Years of participating in the Pride parade came to an end two weeks ago when The Georgia Straight received an ultimatum from one of the Vancouver Pride Society’s (VPS) parade directors: explain your cover story or you will “not be allowed in the parade.”
The cover story in question, called “Pride Incorporated,” explored the alleged corporatization of Pride and briefly mentioned the Straight’s initial exclusion from the parade.
In an Aug 2 blog follow-up to his story, Straight editor Charlie Smith writes that VPS treasurer and parade director Ken Coolen called the paper to demand an immediate explanation for alleged inaccuracies in the story, saying the publisher “had two hours to call and explain this week’s cover story.”
“If the publisher didn’t call,” Coolen allegedly said, “the Straight would not be allowed in the parade.”
Publisher Dan McLeod did not return Coolen’s call. Instead, the Straight decided not to participate in the parade “for the first time in years,” says Smith on his blog.
When asked about the alleged ultimatum, Coolen declined to comment and referred the matter to VPS president John Boychuk.
Boychuk admits that “a heat-of-the-moment comment was made by Ken,” but says the “very passionate” parade director made the “unfortunate comment” in order to get a quick response.
“He realized it was unfair, and when I had my conversation with Charlie Smith, I said that was something that was a knee-jerk reaction,” says Boychuk, adding he apologized for “any misconception” regarding the Straight’s float entry which “has not and will not be cancelled.”
“[Smith] said to me, “Doesn’t matter, we’re already pulling the plug,” Boychuk says.
When asked Aug 3 to elaborate on the inaccuracies Coolen allegedly saw in “Pride Incorporated,” Boychuk alluded to a variety of issues, but said he didn’t have a copy in front of him to “go through it point by point.”
A week later, when asked again about the alleged inaccuracies, he says the VPS is “completely disappointed” in the story’s handling of the Straight’s initial exclusion from the parade.
The story mentions this year’s cap on parade entries, then says the VPS informed the paper it “would not be allowed in the parade.” It goes on to note that the Straight was put on a “standby list” along with 13 other applicants, and was later offered a spot in the parade —two days after Smith interviewed Boychuk for the story.
“Boychuk denied that the earlier decision was linked to the Straight not being a sponsor,” Smith writes.
The story does not mention that that the Straight was placed on the standby list after it missed the deadline to register for the parade. Nor does it acknowledge that the VPS offered the paper a spot on the waiting list but was declined, says Boychuk.
“We’re being used as a scapegoat because they didn’t want to play by the rules that were put on us from the City of Vancouver,” he alleges.
The deadline for submitting parade entry applications was Jun 30, which was then extended to Jul 14, Boychuk explains. “It wasn’t us who set the limitations. It was the City of Vancouver. We got as much information out as we could to tell people, “Get your applications in early.’
“We called every single entry from the last year and the year before, back in the beginning of June, including the Georgia Straight,” Boychuk continues.
McLeod says he never heard of any deadlines. “We were never told, that I know of, that there were any deadlines. But you would think when we’d been participating so many years there’d be some kind of grandfathering of people that have been there and been a fixture over the years,” he says.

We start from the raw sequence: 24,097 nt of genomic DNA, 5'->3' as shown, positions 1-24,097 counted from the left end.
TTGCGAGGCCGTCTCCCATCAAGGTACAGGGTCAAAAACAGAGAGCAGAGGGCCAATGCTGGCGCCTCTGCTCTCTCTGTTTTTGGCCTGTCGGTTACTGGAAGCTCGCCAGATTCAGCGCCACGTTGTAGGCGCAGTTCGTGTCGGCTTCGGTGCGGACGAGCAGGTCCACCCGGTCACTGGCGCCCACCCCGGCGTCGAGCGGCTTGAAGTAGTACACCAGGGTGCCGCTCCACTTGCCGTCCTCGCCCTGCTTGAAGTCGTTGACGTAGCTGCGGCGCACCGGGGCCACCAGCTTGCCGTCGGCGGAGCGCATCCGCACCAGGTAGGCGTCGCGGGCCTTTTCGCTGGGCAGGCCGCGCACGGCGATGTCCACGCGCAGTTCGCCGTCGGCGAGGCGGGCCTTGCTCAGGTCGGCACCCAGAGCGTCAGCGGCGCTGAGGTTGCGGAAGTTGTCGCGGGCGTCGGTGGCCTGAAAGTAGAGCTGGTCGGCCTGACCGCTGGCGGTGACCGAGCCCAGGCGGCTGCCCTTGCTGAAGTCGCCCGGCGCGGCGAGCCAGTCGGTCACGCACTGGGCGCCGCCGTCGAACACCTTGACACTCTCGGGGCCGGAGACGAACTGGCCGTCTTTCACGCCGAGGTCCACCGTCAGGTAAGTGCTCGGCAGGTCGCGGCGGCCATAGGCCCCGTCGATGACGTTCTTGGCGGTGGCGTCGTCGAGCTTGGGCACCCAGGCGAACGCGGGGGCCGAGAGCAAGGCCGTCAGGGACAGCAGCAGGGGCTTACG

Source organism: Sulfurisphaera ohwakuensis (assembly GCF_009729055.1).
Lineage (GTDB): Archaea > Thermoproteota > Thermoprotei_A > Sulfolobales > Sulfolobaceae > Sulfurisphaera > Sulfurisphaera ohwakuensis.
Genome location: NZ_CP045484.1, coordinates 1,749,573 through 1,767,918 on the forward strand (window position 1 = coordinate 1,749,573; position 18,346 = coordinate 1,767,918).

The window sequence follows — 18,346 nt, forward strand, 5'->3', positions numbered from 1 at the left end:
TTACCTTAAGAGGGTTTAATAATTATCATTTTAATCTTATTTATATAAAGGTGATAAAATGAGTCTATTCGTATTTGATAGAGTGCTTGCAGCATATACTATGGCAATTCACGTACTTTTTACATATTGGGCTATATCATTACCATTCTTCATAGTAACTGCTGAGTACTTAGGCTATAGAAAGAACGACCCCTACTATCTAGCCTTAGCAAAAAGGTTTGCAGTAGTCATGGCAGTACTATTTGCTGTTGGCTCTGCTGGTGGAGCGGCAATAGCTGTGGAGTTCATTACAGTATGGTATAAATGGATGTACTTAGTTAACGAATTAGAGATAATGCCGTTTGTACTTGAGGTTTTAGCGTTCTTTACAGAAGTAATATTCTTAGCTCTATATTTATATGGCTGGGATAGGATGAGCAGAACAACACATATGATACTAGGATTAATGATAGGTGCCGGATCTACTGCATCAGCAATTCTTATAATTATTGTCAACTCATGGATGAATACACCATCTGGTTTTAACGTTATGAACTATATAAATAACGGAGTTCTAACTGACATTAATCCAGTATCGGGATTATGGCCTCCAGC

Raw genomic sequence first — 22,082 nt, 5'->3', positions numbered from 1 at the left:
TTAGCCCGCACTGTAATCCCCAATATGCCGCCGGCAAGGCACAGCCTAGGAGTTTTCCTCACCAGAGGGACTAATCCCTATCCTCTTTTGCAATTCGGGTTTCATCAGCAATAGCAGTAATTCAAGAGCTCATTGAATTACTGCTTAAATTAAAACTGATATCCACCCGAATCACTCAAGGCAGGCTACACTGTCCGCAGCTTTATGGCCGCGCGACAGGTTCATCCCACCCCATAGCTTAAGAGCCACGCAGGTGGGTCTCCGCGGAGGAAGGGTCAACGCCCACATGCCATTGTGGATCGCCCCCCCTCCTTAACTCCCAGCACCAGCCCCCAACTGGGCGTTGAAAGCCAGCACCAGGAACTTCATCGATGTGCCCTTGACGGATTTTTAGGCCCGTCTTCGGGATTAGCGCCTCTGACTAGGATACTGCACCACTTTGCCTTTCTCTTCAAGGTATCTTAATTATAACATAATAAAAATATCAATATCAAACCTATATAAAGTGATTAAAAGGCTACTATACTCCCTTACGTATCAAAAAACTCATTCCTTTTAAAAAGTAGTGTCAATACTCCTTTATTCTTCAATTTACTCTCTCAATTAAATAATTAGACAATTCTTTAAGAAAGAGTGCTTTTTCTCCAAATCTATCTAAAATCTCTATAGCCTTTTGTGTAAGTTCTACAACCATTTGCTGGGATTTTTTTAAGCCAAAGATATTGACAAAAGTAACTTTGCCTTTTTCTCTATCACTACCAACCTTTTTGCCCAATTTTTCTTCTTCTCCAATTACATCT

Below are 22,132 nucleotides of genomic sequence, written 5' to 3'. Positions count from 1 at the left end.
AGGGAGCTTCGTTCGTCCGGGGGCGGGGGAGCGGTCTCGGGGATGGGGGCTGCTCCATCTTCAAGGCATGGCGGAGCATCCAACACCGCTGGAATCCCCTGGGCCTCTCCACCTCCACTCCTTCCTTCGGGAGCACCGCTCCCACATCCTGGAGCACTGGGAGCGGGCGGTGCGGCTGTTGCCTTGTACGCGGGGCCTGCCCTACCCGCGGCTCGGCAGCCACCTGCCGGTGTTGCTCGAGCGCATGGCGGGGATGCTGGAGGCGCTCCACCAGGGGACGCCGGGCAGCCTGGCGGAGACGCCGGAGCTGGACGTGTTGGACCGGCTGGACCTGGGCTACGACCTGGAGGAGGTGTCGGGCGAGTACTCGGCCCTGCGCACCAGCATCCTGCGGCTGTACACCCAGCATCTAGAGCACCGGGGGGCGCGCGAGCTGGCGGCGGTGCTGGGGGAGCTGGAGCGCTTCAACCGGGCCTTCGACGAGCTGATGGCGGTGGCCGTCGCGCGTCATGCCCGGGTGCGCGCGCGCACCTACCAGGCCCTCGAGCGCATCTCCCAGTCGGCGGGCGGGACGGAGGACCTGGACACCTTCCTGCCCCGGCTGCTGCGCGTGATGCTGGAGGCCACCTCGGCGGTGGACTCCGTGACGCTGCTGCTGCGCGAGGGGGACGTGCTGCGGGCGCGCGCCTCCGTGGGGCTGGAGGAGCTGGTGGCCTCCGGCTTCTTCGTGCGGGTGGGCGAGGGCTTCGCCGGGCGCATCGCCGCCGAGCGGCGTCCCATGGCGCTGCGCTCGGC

Asked about Boychuk’s allegation that the Straight refused to go on the waiting list, McLeod refers the question to his promotions and sponsorships manager Navdeep Chhina.
“I don’t have any information to give to you at this time,” Chhina says, referring the question back to McLeod or to Smith.
Smith declined to be interviewed for this story, saying his blog “speaks for itself.”
Boychuk claims tension first surfaced between the VPS and the Straight in May when, he says, the Straight asked to be the exclusive community print media sponsor of Pride.
“Some of the accusations associated with the article is that we ourselves are getting overly corporate and our demands are becoming too corporate. And one of the reasons possibly that they were excluded was because of the fact that we wouldn’t bring them on as a sponsor, when in turn they are the ones who said to us: ‘Unless we are exclusive, we will not deal with you,'” Boychuk alleges.
“I have not talked to anybody at Pride regarding sponsorship,” says Chhina, again referring the question back to Smith and McLeod.
VPS sponsorship coordinator Caryl Dolinko corroborates Boychuk’s account, claiming the Straight told her: “It’s either you choose us and give us exclusivity or we don’t want anything to do with you.”
Boychuk says the VPS feels it’s being penalized. “At the end of the day, if we have concerns, just like any concerned citizen, we should be able to ask those questions and not be penalized,” he says.
But the Straight’s first gay columnist, Kevin Dale McKeown, says it’s the Straight that’s being penalized, not the Pride Society.
“My issue is their attempt to exclude a community media from a community event because they don’t like what the media is saying about them,” he says.
“I think it’s a failure on the part of the organization, or at least one individual in the organization, to understand the relationship between a community and its media, and the freedom that the media has to reflect conversations that are going on in the community,” he continues.
“I don’t think they [the VPS] were trying to control what the Georgia Straight said, so much as they were trying to punish them for saying things that the Society didn’t want to have [said] in public at this time,” McKeown alleges. “And I think that’s very inappropriate.”